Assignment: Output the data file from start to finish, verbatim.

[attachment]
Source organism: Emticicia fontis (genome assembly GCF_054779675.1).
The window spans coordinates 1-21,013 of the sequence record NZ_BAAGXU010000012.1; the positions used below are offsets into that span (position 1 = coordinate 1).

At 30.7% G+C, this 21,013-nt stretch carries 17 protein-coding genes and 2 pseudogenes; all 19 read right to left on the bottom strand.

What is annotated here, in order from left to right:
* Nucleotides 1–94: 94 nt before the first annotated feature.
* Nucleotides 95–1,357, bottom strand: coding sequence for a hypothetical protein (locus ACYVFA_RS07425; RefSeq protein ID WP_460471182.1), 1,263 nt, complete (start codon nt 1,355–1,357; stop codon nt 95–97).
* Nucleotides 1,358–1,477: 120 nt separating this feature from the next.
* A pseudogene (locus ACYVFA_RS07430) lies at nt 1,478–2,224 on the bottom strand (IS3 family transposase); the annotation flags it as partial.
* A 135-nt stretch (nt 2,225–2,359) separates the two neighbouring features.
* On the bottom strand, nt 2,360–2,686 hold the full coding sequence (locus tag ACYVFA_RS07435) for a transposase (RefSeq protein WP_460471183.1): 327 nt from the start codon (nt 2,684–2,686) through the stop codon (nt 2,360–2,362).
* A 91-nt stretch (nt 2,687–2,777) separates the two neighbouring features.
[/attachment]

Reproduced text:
Source organism: Emticicia fontis (genome assembly GCF_054779675.1).
The window spans coordinates 1-21,013 of the sequence record NZ_BAAGXU010000012.1; the positions used below are offsets into that span (position 1 = coordinate 1).

At 30.7% G+C, this 21,013-nt stretch carries 17 protein-coding genes and 2 pseudogenes; all 19 read right to left on the bottom strand.

What is annotated here, in order from left to right:
* Nucleotides 1–94: 94 nt before the first annotated feature.
* Nucleotides 95–1,357, bottom strand: coding sequence for a hypothetical protein (locus ACYVFA_RS07425; RefSeq protein ID WP_460471182.1), 1,263 nt, complete (start codon nt 1,355–1,357; stop codon nt 95–97).
* Nucleotides 1,358–1,477: 120 nt separating this feature from the next.
* A pseudogene (locus ACYVFA_RS07430) lies at nt 1,478–2,224 on the bottom strand (IS3 family transposase); the annotation flags it as partial.
* A 135-nt stretch (nt 2,225–2,359) separates the two neighbouring features.
* On the bottom strand, nt 2,360–2,686 hold the full coding sequence (locus tag ACYVFA_RS07435) for a transposase (RefSeq protein WP_460471183.1): 327 nt from the start codon (nt 2,684–2,686) through the stop codon (nt 2,360–2,362).
* A 91-nt stretch (nt 2,687–2,777) separates the two neighbouring features.